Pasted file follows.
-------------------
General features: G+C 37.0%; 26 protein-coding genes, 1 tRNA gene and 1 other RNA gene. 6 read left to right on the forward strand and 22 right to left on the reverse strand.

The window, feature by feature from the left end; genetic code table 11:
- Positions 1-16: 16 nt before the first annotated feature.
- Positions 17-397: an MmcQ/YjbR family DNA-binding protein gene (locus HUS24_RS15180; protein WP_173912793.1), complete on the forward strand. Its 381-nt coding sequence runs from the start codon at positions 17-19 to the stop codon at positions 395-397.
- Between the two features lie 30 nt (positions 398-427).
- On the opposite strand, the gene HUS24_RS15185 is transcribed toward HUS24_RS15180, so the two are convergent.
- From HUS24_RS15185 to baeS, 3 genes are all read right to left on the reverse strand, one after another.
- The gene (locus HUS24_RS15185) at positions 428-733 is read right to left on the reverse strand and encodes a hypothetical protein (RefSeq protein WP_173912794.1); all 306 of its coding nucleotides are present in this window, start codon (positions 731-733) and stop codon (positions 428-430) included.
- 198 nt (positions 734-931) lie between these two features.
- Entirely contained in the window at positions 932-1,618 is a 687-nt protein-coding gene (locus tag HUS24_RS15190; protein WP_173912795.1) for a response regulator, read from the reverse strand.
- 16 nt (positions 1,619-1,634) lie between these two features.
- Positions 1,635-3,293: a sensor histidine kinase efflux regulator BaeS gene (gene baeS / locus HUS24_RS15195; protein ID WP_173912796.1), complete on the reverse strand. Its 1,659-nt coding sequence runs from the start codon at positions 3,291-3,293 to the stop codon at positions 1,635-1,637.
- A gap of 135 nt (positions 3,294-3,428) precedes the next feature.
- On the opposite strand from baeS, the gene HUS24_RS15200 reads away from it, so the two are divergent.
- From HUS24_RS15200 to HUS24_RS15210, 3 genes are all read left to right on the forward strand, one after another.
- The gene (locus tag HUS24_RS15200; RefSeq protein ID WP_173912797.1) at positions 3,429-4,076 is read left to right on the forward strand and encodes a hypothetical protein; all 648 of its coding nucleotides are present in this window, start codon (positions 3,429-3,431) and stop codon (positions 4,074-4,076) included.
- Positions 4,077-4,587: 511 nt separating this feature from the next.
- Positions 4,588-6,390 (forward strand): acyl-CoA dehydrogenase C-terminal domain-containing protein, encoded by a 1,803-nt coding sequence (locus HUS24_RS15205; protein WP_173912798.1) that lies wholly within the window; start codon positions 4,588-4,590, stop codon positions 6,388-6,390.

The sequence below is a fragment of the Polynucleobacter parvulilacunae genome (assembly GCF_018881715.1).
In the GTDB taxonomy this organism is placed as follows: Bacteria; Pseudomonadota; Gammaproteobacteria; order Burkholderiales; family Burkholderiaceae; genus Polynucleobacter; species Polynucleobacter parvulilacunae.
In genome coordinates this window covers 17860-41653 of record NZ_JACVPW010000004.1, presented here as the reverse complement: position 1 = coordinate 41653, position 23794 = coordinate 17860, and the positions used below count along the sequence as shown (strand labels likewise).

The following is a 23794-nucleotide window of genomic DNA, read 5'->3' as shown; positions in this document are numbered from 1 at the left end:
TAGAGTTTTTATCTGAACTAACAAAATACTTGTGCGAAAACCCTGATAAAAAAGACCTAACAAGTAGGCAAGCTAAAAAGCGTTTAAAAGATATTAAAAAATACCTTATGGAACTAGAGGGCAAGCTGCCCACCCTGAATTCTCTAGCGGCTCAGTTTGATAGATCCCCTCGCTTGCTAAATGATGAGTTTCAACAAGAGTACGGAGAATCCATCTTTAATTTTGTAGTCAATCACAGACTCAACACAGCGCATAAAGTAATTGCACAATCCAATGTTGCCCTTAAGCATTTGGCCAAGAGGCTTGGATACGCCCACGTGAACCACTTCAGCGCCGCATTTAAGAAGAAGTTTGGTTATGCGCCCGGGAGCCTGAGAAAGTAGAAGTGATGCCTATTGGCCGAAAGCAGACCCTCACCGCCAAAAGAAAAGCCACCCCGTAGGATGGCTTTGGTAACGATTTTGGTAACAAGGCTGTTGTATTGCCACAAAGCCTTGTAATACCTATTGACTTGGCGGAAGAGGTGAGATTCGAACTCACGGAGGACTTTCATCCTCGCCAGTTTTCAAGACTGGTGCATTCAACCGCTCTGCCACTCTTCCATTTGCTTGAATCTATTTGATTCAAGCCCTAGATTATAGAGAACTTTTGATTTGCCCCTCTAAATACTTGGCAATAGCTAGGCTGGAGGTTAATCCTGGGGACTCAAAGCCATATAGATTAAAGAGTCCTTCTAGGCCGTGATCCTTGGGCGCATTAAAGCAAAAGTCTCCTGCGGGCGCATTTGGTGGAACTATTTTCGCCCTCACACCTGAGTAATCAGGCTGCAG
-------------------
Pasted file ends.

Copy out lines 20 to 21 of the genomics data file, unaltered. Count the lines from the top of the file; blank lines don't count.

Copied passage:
In the GTDB taxonomy this organism is placed as follows: Bacteria; Pseudomonadota; Gammaproteobacteria; order Burkholderiales; family Burkholderiaceae; genus Polynucleobacter; species Polynucleobacter parvulilacunae.
In genome coordinates this window covers 17860-41653 of record NZ_JACVPW010000004.1, presented here as the reverse complement: position 1 = coordinate 41653, position 23794 = coordinate 17860, and the positions used below count along the sequence as shown (strand labels likewise).